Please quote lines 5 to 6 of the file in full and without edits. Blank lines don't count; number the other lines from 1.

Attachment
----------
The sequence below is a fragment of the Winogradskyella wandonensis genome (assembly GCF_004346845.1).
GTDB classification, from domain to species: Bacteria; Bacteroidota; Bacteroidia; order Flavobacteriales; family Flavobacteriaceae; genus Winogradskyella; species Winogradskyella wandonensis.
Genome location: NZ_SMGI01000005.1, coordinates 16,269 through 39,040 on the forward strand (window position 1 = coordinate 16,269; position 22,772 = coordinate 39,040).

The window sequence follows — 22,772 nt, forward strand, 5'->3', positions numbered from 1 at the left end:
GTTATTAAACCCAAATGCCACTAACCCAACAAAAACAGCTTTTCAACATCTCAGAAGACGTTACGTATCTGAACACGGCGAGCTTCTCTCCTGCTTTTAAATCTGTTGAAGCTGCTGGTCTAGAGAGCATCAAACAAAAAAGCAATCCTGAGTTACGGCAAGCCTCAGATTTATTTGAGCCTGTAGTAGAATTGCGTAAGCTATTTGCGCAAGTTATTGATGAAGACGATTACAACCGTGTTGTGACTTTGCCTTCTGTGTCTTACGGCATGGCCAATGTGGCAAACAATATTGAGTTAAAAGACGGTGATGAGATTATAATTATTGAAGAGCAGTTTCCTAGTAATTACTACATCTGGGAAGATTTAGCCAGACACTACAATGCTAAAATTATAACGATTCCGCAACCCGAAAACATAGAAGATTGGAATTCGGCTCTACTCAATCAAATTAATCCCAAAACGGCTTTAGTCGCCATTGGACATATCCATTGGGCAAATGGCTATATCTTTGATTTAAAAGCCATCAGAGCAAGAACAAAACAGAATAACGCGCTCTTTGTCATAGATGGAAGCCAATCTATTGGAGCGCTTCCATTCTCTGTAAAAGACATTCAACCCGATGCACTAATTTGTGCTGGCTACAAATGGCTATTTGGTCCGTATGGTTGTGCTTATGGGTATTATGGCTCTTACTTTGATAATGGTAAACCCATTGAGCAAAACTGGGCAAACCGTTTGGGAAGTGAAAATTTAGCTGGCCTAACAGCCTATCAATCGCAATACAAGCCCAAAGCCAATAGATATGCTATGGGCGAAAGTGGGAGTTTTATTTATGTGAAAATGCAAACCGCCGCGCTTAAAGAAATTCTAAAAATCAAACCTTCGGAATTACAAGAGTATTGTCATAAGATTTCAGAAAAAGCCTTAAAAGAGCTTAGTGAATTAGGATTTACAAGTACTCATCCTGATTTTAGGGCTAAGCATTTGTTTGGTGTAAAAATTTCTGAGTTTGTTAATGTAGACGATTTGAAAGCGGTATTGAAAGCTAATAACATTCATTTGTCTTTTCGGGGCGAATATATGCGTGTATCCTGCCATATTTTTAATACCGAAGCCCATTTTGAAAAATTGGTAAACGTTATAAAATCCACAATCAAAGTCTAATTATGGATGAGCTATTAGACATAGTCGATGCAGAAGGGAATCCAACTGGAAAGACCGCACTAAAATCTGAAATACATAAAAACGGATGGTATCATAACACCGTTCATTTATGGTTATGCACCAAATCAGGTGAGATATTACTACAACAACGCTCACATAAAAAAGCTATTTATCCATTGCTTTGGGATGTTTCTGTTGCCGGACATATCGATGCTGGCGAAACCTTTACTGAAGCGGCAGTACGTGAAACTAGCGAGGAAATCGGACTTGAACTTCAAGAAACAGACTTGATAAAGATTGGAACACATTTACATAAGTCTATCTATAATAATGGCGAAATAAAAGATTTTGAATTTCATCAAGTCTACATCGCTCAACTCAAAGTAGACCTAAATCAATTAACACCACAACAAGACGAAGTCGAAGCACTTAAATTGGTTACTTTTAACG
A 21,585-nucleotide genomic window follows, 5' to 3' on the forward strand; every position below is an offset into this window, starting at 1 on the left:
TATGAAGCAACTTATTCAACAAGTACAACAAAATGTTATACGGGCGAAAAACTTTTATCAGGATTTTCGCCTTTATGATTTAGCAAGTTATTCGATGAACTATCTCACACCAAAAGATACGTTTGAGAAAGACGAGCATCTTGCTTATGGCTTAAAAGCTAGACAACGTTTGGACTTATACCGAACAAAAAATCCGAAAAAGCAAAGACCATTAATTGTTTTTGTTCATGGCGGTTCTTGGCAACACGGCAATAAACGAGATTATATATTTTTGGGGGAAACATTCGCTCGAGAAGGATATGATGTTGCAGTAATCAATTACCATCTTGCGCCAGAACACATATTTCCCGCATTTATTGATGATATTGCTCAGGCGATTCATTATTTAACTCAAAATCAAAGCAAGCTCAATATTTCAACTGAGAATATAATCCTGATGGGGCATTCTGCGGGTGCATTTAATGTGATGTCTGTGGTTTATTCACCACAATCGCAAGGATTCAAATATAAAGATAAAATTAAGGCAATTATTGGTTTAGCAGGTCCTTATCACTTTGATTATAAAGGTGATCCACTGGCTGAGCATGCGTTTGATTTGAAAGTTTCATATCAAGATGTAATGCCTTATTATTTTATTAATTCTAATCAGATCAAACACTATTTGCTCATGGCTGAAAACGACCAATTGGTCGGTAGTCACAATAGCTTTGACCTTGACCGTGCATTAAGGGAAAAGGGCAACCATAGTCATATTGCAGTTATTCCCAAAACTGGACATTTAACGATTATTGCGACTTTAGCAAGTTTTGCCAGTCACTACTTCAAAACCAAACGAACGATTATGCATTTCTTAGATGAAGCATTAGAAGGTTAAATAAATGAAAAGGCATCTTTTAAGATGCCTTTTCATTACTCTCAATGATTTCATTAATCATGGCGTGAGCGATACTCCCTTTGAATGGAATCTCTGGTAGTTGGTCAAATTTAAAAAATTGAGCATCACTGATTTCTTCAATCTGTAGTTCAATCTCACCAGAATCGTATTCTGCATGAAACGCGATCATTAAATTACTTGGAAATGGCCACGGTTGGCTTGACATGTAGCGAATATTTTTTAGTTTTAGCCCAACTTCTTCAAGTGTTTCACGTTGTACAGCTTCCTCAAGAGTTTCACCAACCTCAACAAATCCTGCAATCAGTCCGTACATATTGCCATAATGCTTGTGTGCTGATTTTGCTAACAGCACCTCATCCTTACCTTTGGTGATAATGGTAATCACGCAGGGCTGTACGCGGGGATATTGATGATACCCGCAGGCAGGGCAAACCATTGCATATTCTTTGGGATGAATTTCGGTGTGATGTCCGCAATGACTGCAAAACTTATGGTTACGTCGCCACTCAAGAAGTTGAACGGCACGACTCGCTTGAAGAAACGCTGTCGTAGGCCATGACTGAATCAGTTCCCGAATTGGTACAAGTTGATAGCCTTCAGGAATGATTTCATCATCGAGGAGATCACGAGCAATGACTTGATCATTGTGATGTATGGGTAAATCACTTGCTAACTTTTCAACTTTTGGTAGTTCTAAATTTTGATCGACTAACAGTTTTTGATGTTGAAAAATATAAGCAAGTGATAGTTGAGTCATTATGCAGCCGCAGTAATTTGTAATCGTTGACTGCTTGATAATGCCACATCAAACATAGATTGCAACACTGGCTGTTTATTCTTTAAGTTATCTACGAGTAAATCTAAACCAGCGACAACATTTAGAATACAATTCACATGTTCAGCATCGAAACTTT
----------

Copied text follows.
GTTATTAAACCCAAATGCCACTAACCCAACAAAAACAGCTTTTCAACATCTCAGAAGACGTTACGTATCTGAACACGGCGAGCTTCTCTCCTGCTTTTAAATCTGTTGAAGCTGCTGGTCTAGAGAGCATCAAACAAAAAAGCAATCCTGAGTTACGGCAAGCCTCAGATTTATTTGAGCCTGTAGTAGAATTGCGTAAGCTATTTGCGCAAGTTATTGATGAAGACGATTACAACCGTGTTGTGACTTTGCCTTCTGTGTCTTACGGCATGGCCAATGTGGCAAACAATATTGAGTTAAAAGACGGTGATGAGATTATAATTATTGAAGAGCAGTTTCCTAGTAATTACTACATCTGGGAAGATTTAGCCAGACACTACAATGCTAAAATTATAACGATTCCGCAACCCGAAAACATAGAAGATTGGAATTCGGCTCTACTCAATCAAATTAATCCCAAAACGGCTTTAGTCGCCATTGGACATATCCATTGGGCAAATGGCTATATCTTTGATTTAAAAGCCATCAGAGCAAGAACAAAACAGAATAACGCGCTCTTTGTCATAGATGGAAGCCAATCTATTGGAGCGCTTCCATTCTCTGTAAAAGACATTCAACCCGATGCACTAATTTGTGCTGGCTACAAATGGCTATTTGGTCCGTATGGTTGTGCTTATGGGTATTATGGCTCTTACTTTGATAATGGTAAACCCATTGAGCAAAACTGGGCAAACCGTTTGGGAAGTGAAAATTTAGCTGGCCTAACAGCCTATCAATCGCAATACAAGCCCAAAGCCAATAGATATGCTATGGGCGAAAGTGGGAGTTTTATTTATGTGAAAATGCAAACCGCCGCGCTTAAAGAAATTCTAAAAATCAAACCTTCGGAATTACAAGAGTATTGTCATAAGATTTCAGAAAAAGCCTTAAAAGAGCTTAGTGAATTAGGATTTACAAGTACTCATCCTGATTTTAGGGCTAAGCATTTGTTTGGTGTAAAAATTTCTGAGTTTGTTAATGTAGACGATTTGAAAGCGGTATTGAAAGCTAATAACATTCATTTGTCTTTTCGGGGCGAATATATGCGTGTATCCTGCCATATTTTTAATACCGAAGCCCATTTTGAAAAATTGGTAAACGTTATAAAATCCACAATCAAAGTCTAATTATGGATGAGCTATTAGACATAGTCGATGCAGAAGGGAATCCAACTGGAAAGACCGCACTAAAATCTGAAATACATAAAAACGGATGGTATCATAACACCGTTCATTTATGGTTATGCACCAAATCAGGTGAGATATTACTACAACAACGCTCACATAAAAAAGCTATTTATCCATTGCTTTGGGATGTTTCTGTTGCCGGACATATCGATGCTGGCGAAACCTTTACTGAAGCGGCAGTACGTGAAACTAGCGAGGAAATCGGACTTGAACTTCAAGAAACAGACTTGATAAAGATTGGAACACATTTACATAAGTCTATCTATAATAATGGCGAAATAAAAGATTTTGAATTTCATCAAGTCTACATCGCTCAACTCAAAGTAGACCTAAATCAATTAACACCACAACAAGACGAAGTCGAAGCACTTAAATTGGTTACTTTTAACG
A 21,585-nucleotide genomic window follows, 5' to 3' on the forward strand; every position below is an offset into this window, starting at 1 on the left: